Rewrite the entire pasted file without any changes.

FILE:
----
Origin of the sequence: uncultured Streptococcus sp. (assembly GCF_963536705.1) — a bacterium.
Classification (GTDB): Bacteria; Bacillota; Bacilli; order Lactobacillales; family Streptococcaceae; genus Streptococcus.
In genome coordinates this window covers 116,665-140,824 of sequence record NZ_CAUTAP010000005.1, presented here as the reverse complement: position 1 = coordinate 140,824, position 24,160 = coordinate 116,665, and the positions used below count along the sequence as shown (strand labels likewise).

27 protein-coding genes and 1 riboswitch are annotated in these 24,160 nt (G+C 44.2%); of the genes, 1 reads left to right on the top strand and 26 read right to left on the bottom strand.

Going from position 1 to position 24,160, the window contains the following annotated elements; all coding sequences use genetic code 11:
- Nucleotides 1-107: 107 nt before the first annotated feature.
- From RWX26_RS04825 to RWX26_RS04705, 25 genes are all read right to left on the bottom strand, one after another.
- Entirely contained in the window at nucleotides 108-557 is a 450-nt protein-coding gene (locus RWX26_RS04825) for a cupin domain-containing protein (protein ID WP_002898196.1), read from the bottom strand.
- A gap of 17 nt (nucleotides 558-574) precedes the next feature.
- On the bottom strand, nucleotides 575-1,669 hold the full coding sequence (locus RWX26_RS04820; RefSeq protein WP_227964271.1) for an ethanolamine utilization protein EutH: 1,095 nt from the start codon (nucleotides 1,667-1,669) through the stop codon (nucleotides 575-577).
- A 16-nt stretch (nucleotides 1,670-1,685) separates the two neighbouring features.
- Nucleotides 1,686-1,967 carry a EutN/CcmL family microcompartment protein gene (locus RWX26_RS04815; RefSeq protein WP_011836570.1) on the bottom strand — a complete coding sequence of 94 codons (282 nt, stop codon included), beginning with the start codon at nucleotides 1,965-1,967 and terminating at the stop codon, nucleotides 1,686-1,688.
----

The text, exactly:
Origin of the sequence: uncultured Streptococcus sp. (assembly GCF_963536705.1) — a bacterium.
Classification (GTDB): Bacteria; Bacillota; Bacilli; order Lactobacillales; family Streptococcaceae; genus Streptococcus.
In genome coordinates this window covers 116,665-140,824 of sequence record NZ_CAUTAP010000005.1, presented here as the reverse complement: position 1 = coordinate 140,824, position 24,160 = coordinate 116,665, and the positions used below count along the sequence as shown (strand labels likewise).

27 protein-coding genes and 1 riboswitch are annotated in these 24,160 nt (G+C 44.2%); of the genes, 1 reads left to right on the top strand and 26 read right to left on the bottom strand.

Going from position 1 to position 24,160, the window contains the following annotated elements; all coding sequences use genetic code 11:
- Nucleotides 1-107: 107 nt before the first annotated feature.
- From RWX26_RS04825 to RWX26_RS04705, 25 genes are all read right to left on the bottom strand, one after another.
- Entirely contained in the window at nucleotides 108-557 is a 450-nt protein-coding gene (locus RWX26_RS04825) for a cupin domain-containing protein (protein ID WP_002898196.1), read from the bottom strand.
- A gap of 17 nt (nucleotides 558-574) precedes the next feature.
- On the bottom strand, nucleotides 575-1,669 hold the full coding sequence (locus RWX26_RS04820; RefSeq protein WP_227964271.1) for an ethanolamine utilization protein EutH: 1,095 nt from the start codon (nucleotides 1,667-1,669) through the stop codon (nucleotides 575-577).
- A 16-nt stretch (nucleotides 1,670-1,685) separates the two neighbouring features.
- Nucleotides 1,686-1,967 carry a EutN/CcmL family microcompartment protein gene (locus RWX26_RS04815; RefSeq protein WP_011836570.1) on the bottom strand — a complete coding sequence of 94 codons (282 nt, stop codon included), beginning with the start codon at nucleotides 1,965-1,967 and terminating at the stop codon, nucleotides 1,686-1,688.